When I think of poverty in a global sense, I imagine slums like the shantytowns of Nairobi or the favelas of Sao Paulo. I see rickety shacks precariously hugging dirt hills and sad-looking children drinking dirty water.
Never would I imagine that America’s two largest cities rank among the top five cities worldwide with the largest homeless populations. Los Angeles is ranked third, just behind second-ranked New York City.
Manila, the capital of the Philippines, holds the top spot with the largest homeless population in the world. The important distinction between cities like Manila and those in first-world countries is that poorer nations don’t have the resources to house their homeless citizens.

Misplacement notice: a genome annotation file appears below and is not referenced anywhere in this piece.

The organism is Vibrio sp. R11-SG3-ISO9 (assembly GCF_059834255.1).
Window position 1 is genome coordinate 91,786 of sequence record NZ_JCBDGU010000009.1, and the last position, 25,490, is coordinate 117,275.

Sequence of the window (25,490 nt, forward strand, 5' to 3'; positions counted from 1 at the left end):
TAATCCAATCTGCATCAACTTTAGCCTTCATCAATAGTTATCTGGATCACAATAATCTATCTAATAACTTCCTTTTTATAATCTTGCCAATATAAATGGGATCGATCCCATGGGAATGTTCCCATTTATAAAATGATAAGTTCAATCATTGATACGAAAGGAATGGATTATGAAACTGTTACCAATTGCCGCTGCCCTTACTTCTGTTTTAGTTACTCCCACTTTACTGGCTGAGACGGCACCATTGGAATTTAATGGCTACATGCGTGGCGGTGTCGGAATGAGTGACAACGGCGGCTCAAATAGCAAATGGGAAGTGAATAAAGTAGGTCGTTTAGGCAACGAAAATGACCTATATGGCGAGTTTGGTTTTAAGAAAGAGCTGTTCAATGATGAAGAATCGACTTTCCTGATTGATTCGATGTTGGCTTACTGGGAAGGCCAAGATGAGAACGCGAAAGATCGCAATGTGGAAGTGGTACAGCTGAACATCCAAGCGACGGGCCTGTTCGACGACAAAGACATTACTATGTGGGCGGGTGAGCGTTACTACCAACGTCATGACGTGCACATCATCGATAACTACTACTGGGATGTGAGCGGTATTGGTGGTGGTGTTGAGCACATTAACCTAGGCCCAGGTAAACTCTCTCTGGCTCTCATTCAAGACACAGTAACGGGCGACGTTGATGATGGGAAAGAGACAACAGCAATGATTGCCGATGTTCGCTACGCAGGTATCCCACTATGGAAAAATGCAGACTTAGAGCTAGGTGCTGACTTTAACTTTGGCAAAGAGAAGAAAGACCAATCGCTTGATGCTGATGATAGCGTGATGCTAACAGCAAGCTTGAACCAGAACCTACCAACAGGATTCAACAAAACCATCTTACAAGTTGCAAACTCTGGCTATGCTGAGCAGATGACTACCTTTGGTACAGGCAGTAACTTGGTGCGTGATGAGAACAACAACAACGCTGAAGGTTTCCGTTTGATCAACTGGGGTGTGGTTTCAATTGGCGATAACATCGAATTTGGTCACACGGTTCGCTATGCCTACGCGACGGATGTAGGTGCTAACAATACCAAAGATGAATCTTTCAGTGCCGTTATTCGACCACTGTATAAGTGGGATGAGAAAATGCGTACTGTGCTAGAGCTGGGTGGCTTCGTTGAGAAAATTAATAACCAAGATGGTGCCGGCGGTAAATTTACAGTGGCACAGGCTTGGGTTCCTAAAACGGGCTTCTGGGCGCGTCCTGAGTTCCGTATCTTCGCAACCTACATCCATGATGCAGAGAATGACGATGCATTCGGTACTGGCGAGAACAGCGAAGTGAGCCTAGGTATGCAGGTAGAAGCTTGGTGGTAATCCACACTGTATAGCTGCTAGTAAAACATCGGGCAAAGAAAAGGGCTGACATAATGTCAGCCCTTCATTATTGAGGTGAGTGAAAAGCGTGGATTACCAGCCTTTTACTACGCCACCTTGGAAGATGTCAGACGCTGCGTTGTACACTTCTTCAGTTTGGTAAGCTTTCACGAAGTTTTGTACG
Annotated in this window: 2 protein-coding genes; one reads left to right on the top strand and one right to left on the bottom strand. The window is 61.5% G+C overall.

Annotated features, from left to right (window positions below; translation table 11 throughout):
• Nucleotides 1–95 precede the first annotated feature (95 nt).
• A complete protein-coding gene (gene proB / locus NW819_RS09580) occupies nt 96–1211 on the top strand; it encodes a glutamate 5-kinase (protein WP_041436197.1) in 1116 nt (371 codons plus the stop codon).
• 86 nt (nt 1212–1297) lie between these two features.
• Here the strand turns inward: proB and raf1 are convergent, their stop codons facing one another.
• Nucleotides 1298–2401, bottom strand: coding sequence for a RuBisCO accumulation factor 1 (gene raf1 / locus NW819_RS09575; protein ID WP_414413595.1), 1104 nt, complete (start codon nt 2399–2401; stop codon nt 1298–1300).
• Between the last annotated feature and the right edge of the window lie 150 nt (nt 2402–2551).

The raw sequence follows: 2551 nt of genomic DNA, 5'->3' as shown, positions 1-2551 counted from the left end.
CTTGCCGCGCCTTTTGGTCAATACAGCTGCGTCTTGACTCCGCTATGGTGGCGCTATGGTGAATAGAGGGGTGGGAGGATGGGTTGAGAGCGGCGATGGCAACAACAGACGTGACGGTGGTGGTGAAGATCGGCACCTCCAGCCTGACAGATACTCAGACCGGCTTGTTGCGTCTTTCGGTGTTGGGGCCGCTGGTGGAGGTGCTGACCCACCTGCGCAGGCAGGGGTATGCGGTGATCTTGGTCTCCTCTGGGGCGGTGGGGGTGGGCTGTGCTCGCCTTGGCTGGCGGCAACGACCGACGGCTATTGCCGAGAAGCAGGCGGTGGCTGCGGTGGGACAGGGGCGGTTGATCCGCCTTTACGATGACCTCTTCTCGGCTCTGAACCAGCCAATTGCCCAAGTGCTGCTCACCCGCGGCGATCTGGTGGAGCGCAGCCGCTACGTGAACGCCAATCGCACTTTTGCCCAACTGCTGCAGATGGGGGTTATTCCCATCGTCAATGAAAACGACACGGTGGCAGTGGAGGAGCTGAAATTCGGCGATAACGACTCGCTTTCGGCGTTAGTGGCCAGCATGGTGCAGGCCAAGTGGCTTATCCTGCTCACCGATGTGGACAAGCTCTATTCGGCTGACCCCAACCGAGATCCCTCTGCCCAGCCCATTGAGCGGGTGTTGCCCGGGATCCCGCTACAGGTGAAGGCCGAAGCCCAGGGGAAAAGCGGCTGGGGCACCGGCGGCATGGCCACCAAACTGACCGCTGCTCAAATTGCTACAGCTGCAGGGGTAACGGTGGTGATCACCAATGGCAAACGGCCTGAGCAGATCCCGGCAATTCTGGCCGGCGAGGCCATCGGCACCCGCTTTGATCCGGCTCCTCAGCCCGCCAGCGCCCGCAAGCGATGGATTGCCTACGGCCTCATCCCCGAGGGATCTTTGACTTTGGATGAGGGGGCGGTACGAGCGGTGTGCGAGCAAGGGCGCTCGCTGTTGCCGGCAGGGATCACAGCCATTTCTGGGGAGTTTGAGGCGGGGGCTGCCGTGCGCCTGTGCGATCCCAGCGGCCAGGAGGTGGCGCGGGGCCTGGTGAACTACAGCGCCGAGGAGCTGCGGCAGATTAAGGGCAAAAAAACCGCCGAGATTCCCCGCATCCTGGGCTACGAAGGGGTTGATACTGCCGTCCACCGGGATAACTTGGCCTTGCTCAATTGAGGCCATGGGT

Wealthier countries, like America, do.